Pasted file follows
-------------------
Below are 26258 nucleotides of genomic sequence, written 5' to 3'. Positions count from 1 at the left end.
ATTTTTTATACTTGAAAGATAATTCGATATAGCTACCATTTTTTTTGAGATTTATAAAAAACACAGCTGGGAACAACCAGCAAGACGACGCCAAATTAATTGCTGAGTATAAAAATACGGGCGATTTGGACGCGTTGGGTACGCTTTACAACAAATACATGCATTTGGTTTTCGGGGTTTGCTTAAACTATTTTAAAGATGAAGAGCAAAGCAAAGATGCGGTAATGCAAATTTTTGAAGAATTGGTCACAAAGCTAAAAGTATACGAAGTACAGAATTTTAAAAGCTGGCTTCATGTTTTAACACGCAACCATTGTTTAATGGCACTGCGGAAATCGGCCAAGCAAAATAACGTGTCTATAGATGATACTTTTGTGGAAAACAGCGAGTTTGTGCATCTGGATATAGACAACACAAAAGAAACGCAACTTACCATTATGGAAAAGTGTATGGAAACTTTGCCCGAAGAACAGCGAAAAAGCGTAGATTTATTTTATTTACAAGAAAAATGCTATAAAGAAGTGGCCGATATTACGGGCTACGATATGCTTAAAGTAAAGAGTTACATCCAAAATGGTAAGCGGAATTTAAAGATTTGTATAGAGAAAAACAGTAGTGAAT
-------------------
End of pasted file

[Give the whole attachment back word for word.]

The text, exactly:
Below are 26258 nucleotides of genomic sequence, written 5' to 3'. Positions count from 1 at the left end.
ATTTTTTATACTTGAAAGATAATTCGATATAGCTACCATTTTTTTTGAGATTTATAAAAAACACAGCTGGGAACAACCAGCAAGACGACGCCAAATTAATTGCTGAGTATAAAAATACGGGCGATTTGGACGCGTTGGGTACGCTTTACAACAAATACATGCATTTGGTTTTCGGGGTTTGCTTAAACTATTTTAAAGATGAAGAGCAAAGCAAAGATGCGGTAATGCAAATTTTTGAAGAATTGGTCACAAAGCTAAAAGTATACGAAGTACAGAATTTTAAAAGCTGGCTTCATGTTTTAACACGCAACCATTGTTTAATGGCACTGCGGAAATCGGCCAAGCAAAATAACGTGTCTATAGATGATACTTTTGTGGAAAACAGCGAGTTTGTGCATCTGGATATAGACAACACAAAAGAAACGCAACTTACCATTATGGAAAAGTGTATGGAAACTTTGCCCGAAGAACAGCGAAAAAGCGTAGATTTATTTTATTTACAAGAAAAATGCTATAAAGAAGTGGCCGATATTACGGGCTACGATATGCTTAAAGTAAAGAGTTACATCCAAAATGGTAAGCGGAATTTAAAGATTTGTATAGAGAAAAACAGTAGTGAAT